Protein Tyrosine Phosphatase 1B Regulates MicroRNA-208b-Argonaute 2 Association and Thyroid Hormone Responsiveness in Cardiac Hypertrophy
David P. Labbé,
Bruce G. Allen,
Michel L Tremblay,
Posted 10 Sep 2019
bioRxiv DOI: 10.1101/763953
Posted 10 Sep 2019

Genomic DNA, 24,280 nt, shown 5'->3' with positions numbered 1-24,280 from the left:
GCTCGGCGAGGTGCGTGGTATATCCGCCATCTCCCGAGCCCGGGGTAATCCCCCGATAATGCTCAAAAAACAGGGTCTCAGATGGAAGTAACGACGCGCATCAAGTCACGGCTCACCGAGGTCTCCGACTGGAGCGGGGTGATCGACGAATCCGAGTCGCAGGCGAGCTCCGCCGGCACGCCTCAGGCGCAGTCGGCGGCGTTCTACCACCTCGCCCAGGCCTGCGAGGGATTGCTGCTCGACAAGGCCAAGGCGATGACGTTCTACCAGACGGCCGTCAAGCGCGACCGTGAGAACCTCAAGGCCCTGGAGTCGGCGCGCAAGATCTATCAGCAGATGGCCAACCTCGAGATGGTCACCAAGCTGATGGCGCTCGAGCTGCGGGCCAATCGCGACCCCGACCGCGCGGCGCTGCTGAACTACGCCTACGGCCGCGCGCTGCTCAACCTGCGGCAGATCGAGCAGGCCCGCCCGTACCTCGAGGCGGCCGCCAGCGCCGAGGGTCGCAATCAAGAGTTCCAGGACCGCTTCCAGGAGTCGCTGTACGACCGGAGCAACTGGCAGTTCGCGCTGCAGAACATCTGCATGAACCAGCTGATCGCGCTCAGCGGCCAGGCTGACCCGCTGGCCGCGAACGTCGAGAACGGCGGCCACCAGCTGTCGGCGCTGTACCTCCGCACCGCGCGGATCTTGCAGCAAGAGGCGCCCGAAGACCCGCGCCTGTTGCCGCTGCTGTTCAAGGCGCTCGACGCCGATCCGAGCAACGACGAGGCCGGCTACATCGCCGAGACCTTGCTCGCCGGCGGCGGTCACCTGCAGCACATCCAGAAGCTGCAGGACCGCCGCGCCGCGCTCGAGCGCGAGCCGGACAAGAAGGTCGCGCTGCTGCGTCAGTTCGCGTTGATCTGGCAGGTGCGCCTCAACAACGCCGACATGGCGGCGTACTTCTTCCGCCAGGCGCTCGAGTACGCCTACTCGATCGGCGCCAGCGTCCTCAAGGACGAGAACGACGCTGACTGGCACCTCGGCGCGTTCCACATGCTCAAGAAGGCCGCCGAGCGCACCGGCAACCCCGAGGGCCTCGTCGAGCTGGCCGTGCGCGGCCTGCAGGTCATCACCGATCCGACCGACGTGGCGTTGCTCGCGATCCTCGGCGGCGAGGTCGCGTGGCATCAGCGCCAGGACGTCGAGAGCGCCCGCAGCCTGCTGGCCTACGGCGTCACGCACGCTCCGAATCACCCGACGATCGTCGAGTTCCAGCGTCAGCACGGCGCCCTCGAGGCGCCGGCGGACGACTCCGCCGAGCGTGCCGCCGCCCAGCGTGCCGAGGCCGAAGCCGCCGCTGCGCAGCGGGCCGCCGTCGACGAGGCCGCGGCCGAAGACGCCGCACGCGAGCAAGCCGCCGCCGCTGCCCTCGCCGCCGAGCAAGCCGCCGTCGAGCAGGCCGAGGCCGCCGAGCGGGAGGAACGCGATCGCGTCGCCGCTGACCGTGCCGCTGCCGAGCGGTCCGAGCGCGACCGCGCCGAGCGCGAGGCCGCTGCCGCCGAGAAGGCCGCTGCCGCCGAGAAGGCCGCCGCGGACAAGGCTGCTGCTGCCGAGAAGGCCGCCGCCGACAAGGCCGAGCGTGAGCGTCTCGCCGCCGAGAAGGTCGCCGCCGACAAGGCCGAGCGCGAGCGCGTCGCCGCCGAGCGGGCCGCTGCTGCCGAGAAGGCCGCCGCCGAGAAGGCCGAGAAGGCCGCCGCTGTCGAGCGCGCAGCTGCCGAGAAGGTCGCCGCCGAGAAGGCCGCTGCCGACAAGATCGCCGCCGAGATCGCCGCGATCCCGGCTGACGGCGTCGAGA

Elevated reactive oxygen species (ROS) production plays an important role in the pathogenesis of several diseases, including cardiac hypertrophy. While the regulation of diverse sources of ROS is well characterized in the heart, the redox-sensitive targets that contribute to redox signaling remain largely undefined. We now report that protein tyrosine phosphatase 1B (PTP1B) is reversibly oxidized and inactivated in hearts undergoing hypertrophy and that gene deletion of PTP1B in mouse hearts cause an hypertrophic phenotype that is critically exacerbated in mice subjected to pressure overload. Furthermore, we show that PTP1B dephosphorylates Tyr393 on argonaute 2, a key component of the RNA-induced silencing complex, and sustains gene silencing in the heart. Our results indicate that PTP1B inactivation and argonaute 2 Tyr393 phosphorylation specifically prevents argonaute 2 from interacting with miR-208b. Phosphorylation and inactivation of argonaute 2 in PTP1B cKO mice revealed a mechanism by which defective miR-208b-mediated repression of thyroid hormone receptor-associated protein 1 (THRAP1/MED13) contributes to thyroid hormone-mediated cardiac hypertrophy. In support of this conclusion, inhibiting the synthesis of triiodothyronine (T3), using propylthiouracil, rescued TAC-induced hypertrophy and improved myocardial contractility and systolic function in PTP1B cKO mice. Together, our data illustrate that PTP1B activity exerts a cardioprotective effect in the heart and that redox signaling is tightly linked to thyroid hormone responsiveness and to microRNA-mediated gene silencing in pathological hypertrophy.
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